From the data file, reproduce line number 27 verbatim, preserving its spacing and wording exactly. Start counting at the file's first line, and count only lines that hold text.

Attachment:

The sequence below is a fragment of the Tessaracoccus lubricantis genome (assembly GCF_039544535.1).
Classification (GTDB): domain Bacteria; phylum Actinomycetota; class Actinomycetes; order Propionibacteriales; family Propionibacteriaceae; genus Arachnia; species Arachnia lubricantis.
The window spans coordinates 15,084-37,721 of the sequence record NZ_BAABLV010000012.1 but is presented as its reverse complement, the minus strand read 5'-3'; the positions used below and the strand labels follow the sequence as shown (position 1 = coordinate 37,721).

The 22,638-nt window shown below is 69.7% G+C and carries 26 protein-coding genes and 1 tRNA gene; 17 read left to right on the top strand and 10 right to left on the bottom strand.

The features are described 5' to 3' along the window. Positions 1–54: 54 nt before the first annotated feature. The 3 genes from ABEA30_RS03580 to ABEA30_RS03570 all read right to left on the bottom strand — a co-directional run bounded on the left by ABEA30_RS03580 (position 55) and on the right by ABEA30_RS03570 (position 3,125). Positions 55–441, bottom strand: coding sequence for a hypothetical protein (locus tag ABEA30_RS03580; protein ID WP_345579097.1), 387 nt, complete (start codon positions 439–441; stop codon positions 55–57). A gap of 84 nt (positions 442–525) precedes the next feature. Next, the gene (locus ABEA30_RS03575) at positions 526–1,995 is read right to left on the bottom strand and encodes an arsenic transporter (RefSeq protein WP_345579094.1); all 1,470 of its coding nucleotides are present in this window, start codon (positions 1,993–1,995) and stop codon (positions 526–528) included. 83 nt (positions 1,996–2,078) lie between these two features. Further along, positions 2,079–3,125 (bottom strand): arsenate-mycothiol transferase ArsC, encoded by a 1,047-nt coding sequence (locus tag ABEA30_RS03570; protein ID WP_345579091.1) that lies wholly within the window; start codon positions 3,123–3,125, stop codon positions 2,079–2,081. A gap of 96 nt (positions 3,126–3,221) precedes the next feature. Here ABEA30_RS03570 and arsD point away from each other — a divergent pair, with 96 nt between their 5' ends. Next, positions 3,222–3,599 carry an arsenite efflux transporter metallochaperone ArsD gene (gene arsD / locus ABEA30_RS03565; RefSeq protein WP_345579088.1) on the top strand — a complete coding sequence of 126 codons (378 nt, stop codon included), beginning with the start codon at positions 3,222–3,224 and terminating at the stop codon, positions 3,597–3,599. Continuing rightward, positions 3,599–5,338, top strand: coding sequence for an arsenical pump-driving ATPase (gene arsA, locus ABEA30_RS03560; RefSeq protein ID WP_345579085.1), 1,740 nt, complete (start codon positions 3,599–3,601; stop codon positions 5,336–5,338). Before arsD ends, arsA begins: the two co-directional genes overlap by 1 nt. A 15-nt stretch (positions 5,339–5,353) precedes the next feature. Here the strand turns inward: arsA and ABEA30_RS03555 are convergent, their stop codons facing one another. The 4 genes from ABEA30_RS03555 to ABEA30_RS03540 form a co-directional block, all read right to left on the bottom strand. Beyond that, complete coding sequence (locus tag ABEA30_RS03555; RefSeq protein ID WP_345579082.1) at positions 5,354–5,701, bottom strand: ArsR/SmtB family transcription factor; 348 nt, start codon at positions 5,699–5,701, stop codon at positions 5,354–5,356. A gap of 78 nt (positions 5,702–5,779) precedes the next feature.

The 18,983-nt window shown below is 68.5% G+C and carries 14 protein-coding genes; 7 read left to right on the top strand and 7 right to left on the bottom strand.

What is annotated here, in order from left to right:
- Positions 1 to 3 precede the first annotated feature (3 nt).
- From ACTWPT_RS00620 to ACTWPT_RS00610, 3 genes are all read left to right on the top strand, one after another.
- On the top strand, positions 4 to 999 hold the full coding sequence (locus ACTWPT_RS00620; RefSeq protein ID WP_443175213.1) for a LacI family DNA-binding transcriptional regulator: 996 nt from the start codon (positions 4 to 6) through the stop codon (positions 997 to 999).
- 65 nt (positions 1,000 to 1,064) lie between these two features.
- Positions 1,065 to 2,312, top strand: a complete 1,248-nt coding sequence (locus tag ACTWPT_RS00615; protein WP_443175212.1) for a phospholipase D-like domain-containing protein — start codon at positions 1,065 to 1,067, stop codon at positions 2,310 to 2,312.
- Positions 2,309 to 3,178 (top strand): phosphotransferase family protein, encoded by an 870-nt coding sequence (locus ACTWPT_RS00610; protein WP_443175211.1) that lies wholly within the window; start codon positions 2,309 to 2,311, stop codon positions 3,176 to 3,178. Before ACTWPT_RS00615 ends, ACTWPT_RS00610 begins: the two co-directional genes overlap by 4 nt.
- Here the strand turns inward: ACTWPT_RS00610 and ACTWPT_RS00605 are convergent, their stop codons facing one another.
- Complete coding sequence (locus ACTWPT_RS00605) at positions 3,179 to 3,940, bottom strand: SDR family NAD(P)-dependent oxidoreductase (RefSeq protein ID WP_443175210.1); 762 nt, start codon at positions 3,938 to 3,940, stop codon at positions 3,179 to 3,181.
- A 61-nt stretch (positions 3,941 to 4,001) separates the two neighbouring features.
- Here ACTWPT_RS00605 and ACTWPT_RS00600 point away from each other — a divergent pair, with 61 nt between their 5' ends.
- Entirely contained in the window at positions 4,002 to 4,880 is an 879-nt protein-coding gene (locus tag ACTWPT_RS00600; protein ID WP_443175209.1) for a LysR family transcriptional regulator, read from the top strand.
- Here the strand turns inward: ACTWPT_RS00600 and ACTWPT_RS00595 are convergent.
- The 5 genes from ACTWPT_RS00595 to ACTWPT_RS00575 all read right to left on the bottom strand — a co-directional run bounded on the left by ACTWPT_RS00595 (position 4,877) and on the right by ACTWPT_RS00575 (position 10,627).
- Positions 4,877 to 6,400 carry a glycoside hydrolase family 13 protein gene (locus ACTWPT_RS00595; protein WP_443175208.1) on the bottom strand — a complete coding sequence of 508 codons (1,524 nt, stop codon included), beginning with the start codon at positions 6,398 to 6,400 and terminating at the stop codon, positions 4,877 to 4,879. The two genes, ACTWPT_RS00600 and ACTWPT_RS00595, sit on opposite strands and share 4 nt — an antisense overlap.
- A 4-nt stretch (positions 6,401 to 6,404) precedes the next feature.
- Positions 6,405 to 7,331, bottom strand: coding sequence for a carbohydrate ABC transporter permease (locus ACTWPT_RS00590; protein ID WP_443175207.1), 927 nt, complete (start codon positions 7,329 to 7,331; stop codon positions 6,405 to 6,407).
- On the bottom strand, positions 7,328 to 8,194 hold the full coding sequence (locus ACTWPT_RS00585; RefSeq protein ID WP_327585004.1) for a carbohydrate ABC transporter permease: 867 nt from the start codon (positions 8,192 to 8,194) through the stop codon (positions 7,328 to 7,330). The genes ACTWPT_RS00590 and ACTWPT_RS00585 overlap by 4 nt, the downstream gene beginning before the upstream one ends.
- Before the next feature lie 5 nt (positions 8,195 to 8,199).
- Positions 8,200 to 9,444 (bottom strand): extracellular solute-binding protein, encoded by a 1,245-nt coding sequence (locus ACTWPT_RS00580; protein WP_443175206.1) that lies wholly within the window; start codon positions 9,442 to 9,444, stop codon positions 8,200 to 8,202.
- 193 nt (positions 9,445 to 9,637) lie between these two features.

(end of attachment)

- 193 nt (positions 9,445 to 9,637) lie between these two features.